How Many Images Can An Image Sensor Store?

An Image Sensor can store between 50 and 3,200 images, depending upon the model and various settings you have configured on For an Image Sensor, its storage limit is based event limits. Most Image Sensor devices will capture two (2) images per event.

When an Image Sensor is activated, it will capture images. This is referred to as an image sensor event. Most Image Sensors will capture two (2) images per event. The only exception to this rule as of March 2021 is the ADC-IS-300-LP, which instead captures four (4) images per event. Any images taken during an image sensor event are taken within a few seconds of one another.

Depending on a user's settings, they may have images uploaded to automatically after being taken. If you have images uploaded to automatically, then you should refer to this FAQ, which will tell you everything you need to know about Image Sensor Upload Limits. However, if you choose to manually upload your images, then it's likely you have some pictures stored locally on the image sensor that need to be uploaded to for remote viewing. refers to this process as uploading captured images to the Event Gallery, and it can be completed using the website or mobile app.

Only stored images can be uploaded to the gallery, By setting the process to occur automatically, the images should be uploaded shortly after they are taken, provided that the user has not reached or exceeded their Image Sensor Upload Limits, as defined in the FAQ linked earlier. While most users find automatic uploading to be most convenient (as they rarely reach their upload limits anyway), one advantage of opting to manually upload your images is that you can pick and choose which ones to upload, and which ones to just leave in storage, where they will eventually get automatically deleted and replaced by newer images. This way, if you do take more images than what you have available for upload, you're at least uploading worthwhile images, rather than having bad or crummy images counting towards your Upload Limit due to them being uploaded automatically. If that is the situation you are in, and you are not having your images uploaded automatically, then you may want to know how many images can be stored locally on the device.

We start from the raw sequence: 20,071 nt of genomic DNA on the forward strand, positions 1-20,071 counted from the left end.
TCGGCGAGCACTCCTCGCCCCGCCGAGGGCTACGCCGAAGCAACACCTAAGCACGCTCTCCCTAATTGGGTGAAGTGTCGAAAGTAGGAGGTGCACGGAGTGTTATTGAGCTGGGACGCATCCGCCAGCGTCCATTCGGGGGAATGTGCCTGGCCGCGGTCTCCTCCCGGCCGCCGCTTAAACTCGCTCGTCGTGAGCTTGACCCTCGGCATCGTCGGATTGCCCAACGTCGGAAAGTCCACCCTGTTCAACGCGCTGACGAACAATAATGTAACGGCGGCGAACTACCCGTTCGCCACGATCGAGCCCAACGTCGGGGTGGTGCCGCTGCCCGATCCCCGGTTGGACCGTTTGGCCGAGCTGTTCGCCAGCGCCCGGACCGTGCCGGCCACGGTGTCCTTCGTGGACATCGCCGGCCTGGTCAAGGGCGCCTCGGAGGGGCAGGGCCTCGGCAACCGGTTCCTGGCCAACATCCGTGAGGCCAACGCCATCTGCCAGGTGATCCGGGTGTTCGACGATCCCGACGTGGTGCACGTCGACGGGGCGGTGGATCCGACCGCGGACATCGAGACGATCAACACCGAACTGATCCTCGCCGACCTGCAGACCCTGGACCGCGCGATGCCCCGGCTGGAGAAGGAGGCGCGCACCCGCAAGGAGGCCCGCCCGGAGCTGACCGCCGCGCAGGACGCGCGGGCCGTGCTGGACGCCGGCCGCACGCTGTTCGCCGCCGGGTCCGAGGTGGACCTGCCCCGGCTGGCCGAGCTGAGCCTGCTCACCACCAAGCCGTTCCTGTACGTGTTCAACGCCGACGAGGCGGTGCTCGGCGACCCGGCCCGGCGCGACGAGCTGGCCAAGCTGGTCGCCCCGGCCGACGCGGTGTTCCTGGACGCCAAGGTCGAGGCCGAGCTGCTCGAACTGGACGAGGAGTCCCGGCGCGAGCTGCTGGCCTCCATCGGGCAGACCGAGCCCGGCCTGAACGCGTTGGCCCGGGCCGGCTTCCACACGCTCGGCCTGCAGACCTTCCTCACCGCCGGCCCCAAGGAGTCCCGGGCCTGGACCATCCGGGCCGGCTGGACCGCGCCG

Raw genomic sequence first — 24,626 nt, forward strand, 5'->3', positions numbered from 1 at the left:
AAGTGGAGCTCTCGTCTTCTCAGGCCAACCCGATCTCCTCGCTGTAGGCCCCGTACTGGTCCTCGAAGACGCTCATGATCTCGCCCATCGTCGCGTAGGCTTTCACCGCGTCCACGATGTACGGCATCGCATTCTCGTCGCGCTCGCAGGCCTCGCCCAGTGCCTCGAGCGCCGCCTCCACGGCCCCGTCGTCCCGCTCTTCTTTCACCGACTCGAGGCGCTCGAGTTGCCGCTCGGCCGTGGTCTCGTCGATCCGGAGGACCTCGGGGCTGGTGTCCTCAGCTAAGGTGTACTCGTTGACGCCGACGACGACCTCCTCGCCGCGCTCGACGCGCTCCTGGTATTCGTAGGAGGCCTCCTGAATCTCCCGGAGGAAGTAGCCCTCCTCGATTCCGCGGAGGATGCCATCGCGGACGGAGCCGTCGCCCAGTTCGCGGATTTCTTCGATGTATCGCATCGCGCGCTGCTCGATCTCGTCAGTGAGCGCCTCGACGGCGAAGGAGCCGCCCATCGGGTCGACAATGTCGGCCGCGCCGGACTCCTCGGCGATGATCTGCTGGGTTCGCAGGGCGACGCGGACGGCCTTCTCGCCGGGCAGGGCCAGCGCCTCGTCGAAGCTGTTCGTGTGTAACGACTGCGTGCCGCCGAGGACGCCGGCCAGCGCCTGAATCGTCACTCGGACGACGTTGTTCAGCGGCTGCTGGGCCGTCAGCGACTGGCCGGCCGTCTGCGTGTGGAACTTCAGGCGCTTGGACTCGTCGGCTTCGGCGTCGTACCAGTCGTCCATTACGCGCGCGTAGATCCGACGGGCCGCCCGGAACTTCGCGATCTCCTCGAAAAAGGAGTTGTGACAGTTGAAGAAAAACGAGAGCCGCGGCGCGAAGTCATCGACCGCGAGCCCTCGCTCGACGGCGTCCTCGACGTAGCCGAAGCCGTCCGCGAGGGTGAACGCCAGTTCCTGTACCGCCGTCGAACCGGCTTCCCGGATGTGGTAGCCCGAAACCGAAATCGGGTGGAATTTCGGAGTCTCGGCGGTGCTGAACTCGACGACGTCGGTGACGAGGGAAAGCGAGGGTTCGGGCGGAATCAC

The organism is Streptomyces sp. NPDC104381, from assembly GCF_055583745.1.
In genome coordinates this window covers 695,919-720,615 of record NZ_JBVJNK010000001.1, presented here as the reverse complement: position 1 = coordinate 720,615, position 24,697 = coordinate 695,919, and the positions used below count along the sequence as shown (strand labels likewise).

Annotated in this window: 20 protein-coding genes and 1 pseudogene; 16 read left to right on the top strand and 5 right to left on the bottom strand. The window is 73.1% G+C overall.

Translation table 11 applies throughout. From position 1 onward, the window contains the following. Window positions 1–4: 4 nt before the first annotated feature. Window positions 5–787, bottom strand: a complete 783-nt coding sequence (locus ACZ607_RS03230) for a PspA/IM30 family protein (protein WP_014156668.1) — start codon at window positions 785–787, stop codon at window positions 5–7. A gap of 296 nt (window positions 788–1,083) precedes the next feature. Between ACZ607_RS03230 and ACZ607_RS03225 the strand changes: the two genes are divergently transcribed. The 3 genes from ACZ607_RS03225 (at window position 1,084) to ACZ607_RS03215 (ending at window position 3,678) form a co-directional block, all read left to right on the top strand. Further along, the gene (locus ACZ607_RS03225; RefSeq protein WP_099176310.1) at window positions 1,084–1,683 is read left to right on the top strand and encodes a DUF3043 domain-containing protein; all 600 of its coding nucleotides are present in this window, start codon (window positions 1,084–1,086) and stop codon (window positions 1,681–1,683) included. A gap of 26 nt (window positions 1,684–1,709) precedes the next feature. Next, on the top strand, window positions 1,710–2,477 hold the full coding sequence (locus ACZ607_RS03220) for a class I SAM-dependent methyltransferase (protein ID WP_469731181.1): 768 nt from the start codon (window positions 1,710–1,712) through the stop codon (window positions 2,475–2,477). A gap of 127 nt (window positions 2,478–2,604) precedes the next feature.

Remember that local image sensor uploads are kept track of by events. Each "event" can contain multiple images (usually two) that are taken one second apart. The only exception is the ADC-IS-300-LP, which can take four (4) images, instead of the usual two (2). The number of events that an image sensor can store depends on the image sensors. For the aforementioned ADC-IS-300-LP, the most recent 800 events are stored. And since event can have a maximum of four (4) images, the theoretical maximum images the unit can store is 3,200 images.

As for other image sensors, the ADC-IS-100-LP and the ADC-IS-100-GC store the most recent 50 to 80 events, which would equate to 100 to 160 images. The exact limit on event storage depends on how "big" the file size is. Meanwhile, the ADC-IS-200-LP, the ADC-IS-221-LP, the ADC-IS-200-GC, and the ADC-IS-220-GC can store between 800 and 1,200 events, which gives a total image range of 1,600 to 2,400 images. Again, the exact limit will depend on the file size of the events.

Event storage for image sensors works on a pretty straightforward basis. Once the maximum limit is reached, the oldest event(s) are deleted to make room for any incoming ones. When an old event is "overwritten" to accommodate for a new event, that old event will appear in the event history as "Not Available", and it will not be able to be uploaded. Basically, once an event is overwritten, it is lost forever. You want to upload your events early before this happens, as there is no way to recover a lost event. Just keep track of your image upload limits, and remember to upload regularly if you choose manual uploads, and you shouldn't encounter any major issues.

Please note that the only image sensor storage limits are only listed by for their own "first party" image sensors that they manufacture. If you are using compatible image sensors from other manufacturers, such as the DSC PowerG Image Sensors, then those devices likely have their own storage limits that should be taken into consideration.

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